As for Victorino and the various and sundry pitchers on the above list, someone might be able to talk me into an Adrian Beltre contract, a one-year semi-lucrative flyer for a player to reestablish their value for their next contract. (Much like the Red Sox are reportedly looking to do with Dan Haren, who is now a free agent after the Los Angeles Angels bought out the final year of his contract for $3.5 million.)
Of those pitchers listed, Sanchez could be worth a multi-year deal, particularly considering the shortage of starting pitching the Red Sox currently have. He has a no-hitter to his name (among a couple other close calls), and proved he could hold his own in the AL en route to the World Series with the Detroit Tigers this year en route. Then again, he has never won more than 13 games in a season, and for his career has a record of 48-51 with a 3.75 ERA and 3.79 FIP. How much is that really worth? Besides, the Josh Beckett parallels with Sanchez and the Marlins (not to mention his mid-3’s ERA) are a little too coincidental for comfort. Thanks, but no thanks.
I realize the Red Sox are unlikely to go out and unload a Godfather offer on Hamilton or Greinke, and that I’ve pretty much shot down every other potential impactful free agent on the market this winter.
Maybe I’m a little too jaded from the last 14 months of misery I’ve endured as a Red Sox fan. Maybe I’m masochistically enjoying the team’s fall from grace and the ability to whine and moan about how miserable this team is. Maybe I’d just as soon watch our minor league squads to track the development of Jackie Bradley, Jr. and Xander Bogaerts, not to mention newcomers Rubby De La Rosa and Allen Webster.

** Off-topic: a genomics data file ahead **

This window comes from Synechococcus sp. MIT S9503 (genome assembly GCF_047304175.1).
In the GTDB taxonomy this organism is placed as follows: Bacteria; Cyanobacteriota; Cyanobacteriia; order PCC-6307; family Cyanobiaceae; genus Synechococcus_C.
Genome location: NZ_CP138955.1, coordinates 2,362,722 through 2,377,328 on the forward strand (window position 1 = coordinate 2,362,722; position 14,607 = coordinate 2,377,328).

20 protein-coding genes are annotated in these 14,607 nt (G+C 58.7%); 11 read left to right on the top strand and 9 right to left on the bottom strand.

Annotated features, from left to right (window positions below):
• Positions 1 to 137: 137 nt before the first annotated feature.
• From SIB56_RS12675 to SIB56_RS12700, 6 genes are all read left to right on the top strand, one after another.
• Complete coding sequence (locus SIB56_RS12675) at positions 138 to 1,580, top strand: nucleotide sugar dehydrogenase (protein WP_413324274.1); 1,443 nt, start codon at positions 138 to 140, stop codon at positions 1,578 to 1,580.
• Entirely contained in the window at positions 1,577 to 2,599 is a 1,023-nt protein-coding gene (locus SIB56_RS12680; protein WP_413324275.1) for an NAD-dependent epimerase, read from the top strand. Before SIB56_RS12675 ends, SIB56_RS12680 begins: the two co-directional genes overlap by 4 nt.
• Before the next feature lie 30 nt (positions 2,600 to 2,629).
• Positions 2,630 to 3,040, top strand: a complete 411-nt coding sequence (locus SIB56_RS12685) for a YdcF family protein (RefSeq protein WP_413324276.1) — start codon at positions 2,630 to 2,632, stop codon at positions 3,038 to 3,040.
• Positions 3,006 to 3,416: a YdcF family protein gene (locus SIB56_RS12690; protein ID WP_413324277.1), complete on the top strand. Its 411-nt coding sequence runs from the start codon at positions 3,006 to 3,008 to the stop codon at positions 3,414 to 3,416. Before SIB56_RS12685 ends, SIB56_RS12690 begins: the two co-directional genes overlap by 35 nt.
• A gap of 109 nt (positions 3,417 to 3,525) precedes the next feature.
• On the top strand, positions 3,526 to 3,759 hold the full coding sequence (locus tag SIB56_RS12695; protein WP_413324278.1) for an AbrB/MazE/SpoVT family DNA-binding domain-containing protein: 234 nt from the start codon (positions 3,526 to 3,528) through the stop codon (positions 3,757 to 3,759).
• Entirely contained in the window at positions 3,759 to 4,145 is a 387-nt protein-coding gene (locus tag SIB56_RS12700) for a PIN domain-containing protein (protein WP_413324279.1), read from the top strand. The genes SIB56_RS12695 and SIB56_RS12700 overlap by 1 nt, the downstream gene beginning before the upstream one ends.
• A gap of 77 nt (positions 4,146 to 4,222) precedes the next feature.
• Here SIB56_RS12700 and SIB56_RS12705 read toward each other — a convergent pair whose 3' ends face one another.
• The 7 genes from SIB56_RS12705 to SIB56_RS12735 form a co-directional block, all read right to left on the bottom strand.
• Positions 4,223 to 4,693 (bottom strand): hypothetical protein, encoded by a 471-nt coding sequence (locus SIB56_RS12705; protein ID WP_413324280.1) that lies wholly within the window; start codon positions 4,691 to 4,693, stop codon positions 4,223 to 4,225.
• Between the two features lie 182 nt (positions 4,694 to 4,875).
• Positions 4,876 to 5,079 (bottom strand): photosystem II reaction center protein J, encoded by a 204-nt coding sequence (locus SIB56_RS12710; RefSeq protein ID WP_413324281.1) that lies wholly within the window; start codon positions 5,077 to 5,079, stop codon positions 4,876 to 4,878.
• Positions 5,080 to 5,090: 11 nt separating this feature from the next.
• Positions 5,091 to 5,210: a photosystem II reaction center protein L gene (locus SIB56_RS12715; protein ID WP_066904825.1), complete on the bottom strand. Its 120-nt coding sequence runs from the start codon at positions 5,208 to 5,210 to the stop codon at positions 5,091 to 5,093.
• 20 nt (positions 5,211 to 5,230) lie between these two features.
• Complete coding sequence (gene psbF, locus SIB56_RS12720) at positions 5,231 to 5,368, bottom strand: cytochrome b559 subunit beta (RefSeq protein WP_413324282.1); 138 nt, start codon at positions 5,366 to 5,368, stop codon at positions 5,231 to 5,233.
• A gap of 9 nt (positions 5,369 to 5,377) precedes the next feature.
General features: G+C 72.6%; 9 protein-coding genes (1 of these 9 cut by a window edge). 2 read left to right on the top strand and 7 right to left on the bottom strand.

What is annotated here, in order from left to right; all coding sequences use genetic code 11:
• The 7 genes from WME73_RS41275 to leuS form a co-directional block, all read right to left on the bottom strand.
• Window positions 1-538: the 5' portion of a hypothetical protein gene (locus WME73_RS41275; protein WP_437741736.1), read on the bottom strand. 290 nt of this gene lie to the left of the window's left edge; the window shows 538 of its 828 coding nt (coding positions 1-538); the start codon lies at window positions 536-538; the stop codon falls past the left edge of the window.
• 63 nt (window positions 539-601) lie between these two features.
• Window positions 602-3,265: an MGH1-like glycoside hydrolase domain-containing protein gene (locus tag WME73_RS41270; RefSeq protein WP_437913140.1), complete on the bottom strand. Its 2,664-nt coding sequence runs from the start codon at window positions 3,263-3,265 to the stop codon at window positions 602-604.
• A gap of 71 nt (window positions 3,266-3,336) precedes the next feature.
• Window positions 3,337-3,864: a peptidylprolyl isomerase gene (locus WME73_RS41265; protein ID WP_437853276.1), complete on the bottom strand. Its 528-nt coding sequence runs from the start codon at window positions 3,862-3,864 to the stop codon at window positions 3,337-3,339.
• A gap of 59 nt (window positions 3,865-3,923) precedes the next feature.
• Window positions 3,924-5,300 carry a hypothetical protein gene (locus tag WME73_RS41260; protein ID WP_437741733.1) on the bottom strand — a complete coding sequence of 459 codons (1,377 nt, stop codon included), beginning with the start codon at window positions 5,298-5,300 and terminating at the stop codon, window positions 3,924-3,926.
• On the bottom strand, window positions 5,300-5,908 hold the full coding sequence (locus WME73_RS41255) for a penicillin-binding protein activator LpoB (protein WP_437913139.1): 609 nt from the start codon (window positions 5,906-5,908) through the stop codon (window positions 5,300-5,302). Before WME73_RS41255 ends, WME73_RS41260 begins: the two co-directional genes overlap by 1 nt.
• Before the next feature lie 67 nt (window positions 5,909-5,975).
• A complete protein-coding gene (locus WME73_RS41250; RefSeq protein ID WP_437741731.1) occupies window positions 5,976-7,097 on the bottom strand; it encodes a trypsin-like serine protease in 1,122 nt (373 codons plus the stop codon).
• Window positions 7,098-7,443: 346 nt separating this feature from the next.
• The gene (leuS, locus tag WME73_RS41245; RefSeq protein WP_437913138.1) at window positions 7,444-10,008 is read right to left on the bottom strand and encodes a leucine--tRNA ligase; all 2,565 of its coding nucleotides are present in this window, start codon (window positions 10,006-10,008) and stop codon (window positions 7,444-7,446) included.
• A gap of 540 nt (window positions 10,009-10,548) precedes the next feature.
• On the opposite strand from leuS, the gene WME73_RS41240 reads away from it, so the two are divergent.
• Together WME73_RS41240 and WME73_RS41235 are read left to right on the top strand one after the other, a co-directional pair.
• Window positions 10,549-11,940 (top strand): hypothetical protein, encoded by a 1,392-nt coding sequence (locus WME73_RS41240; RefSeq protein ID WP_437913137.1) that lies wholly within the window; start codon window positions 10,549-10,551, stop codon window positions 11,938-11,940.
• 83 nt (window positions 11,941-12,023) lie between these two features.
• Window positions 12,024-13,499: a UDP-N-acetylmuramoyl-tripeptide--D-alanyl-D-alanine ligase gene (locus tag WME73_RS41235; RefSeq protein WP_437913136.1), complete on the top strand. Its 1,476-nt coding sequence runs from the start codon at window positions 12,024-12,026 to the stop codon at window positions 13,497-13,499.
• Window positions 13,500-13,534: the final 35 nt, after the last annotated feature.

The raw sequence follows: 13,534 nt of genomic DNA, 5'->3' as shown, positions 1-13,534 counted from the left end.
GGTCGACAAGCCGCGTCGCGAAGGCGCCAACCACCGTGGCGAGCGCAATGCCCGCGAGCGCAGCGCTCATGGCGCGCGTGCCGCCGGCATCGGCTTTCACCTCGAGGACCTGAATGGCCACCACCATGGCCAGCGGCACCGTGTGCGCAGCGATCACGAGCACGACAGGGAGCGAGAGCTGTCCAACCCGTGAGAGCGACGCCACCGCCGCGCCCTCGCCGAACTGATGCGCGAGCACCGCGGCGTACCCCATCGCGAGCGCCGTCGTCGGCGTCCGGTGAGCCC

Or maybe I’m outthinking myself trying to get the Red Sox to spend smarter when they can afford to eat up the Edgar Renteria, Julio Lugo, and John Lackey contracts of the world. I suppose I’m just hoping that the Red Sox will return to their more likable days as a small(er) market team, instead of another (less successful) version of the New York Yankees. How much more fun would it be to root for a team full of home grown stars and hard-working grinders like the Tampa Bay Rays?
But why should I care? It’s not my money, so what do I care what Ben Cherington, Larry Lucchino and their minions do with it? Buy headphones, Josh, Hamilton, a new fleet of helicopters, a John Henry clone. Go crazy.
Heck, even the Giants had the seventh highest payroll this year (one spot and less than $2 million behind the Detroit Tigers, incidentally). Maybe there is hope for us high-rollers after all.